Wooden reeds, again

As you may remember, I have been collecting data about old (Swedish) wooden reeds. This has finally resulted in a couple of articles, that now have meanderad onto my website.

Here is the English version, here is the Swedish (which is slightly longer than the one that appeared in Solvögat).

Is there a reader (from anywhere) who has any information about other old systems of measuring reeds/yarn/weaving widths? The more I read, the more fascinated I get... :-)


Andrew Kieran said...

Hey kerstin, I've not got round to reading that article yet but thought is mention that in my college we still have scotch reeds that have one dent in every 7 8ths of an inch.

To figure which reed we need we do this sum

(1.874 x epi) / ends per dent = reed number

Scotch reeds have "gala" next to the number, ie "28 Gala" after Galashiels

Kerstin på Spinnhuset said...

Thanks, Andrew, for the (dare I write odd?) information.
I looked again in Murphy (link in the articla), but can't find anything about Gala reeds (he only talks about Scotch reeds being based on "the Scotch ell of 37 inches").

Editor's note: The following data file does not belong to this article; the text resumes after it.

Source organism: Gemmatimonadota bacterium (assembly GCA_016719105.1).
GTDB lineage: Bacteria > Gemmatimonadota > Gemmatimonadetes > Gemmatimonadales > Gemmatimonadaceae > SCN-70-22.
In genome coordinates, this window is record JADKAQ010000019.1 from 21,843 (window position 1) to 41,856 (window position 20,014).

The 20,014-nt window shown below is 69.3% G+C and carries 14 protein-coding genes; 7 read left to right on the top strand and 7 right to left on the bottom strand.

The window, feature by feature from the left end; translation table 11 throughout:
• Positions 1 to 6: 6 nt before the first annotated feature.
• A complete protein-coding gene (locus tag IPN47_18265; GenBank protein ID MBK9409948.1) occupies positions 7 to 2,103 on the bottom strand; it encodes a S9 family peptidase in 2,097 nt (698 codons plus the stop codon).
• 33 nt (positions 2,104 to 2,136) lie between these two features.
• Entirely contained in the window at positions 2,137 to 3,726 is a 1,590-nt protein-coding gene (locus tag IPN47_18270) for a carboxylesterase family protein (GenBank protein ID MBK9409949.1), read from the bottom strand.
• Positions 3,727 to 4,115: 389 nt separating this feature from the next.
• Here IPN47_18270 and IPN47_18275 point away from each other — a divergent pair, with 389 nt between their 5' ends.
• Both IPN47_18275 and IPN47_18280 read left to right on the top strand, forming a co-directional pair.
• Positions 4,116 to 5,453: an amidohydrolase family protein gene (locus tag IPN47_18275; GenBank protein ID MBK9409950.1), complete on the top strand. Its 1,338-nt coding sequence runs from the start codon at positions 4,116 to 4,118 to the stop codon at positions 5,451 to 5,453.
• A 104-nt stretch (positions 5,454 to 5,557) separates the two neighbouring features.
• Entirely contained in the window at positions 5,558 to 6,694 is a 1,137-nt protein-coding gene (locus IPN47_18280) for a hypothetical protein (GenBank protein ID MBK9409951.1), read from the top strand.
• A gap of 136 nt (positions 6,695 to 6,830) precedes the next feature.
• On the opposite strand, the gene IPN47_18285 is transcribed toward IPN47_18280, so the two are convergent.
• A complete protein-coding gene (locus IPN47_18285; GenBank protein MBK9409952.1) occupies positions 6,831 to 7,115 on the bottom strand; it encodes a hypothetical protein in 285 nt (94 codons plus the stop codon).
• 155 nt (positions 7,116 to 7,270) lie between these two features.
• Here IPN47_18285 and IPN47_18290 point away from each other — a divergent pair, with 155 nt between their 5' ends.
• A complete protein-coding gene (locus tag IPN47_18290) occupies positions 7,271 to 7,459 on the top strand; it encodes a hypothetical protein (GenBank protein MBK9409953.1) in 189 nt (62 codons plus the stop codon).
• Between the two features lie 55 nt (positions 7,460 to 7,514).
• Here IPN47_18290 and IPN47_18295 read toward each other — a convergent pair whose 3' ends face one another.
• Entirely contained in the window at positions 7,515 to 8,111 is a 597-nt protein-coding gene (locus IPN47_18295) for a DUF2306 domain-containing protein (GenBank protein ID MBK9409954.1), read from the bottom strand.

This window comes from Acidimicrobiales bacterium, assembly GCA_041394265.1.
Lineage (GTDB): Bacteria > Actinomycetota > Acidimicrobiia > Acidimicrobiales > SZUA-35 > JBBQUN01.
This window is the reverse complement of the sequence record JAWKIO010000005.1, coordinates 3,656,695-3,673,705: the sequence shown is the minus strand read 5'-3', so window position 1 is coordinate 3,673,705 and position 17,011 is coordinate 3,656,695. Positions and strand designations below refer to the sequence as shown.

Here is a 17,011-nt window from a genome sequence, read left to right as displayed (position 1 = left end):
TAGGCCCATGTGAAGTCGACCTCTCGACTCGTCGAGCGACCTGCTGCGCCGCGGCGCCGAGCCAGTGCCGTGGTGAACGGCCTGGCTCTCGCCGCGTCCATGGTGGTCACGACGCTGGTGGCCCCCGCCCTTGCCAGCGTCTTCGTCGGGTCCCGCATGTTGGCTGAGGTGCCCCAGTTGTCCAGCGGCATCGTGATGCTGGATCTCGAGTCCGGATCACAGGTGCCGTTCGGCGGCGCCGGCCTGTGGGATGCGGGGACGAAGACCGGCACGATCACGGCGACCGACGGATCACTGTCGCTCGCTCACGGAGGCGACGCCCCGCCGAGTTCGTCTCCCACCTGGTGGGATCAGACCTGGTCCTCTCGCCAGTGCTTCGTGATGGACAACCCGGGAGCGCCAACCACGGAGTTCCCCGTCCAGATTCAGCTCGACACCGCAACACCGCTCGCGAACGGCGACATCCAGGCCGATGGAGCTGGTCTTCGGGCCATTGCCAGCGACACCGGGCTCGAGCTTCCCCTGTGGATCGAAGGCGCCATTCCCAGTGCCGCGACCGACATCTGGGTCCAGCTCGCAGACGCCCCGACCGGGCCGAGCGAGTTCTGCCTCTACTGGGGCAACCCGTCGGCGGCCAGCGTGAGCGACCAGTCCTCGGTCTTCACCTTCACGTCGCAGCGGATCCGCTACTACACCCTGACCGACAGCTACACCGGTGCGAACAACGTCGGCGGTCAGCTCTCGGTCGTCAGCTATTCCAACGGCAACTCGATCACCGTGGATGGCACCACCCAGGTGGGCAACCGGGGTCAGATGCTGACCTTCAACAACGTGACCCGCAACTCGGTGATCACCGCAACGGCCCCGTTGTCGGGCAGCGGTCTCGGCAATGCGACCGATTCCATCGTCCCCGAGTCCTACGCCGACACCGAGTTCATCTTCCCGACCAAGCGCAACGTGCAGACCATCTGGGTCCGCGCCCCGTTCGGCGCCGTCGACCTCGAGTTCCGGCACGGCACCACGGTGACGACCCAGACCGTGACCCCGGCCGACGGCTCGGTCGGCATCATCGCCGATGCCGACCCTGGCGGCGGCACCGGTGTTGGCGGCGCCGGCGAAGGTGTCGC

It can be that my metirc thinking misses something, but I can't see where/how the 1.874 comes from... please?

your confused Swede,

Andrew Kieran said...

oh, hey kerstin

I had to figure that out by the way

i could have sworn i'd posted it. maybe i posted it on my site, i'll have to look.

anyway, the 1.875 (not 1.874, my mistake) comes from 1 and 7/8ths of an inch. by which i mean that in a number 1 reed there is 1 dent in every 1.875 inches. So in a 20 reed, there is 20 dents in every 1.875 inches.

so to work out your reed number, you multiply the ends per inch by 1.875 to get the reed number if you were threading 1 end per dent, and then divide that number by the end per dent and you have your reed number.

I'm not brilliant at maths, I thought about that with a pencil and paper for half an hour :)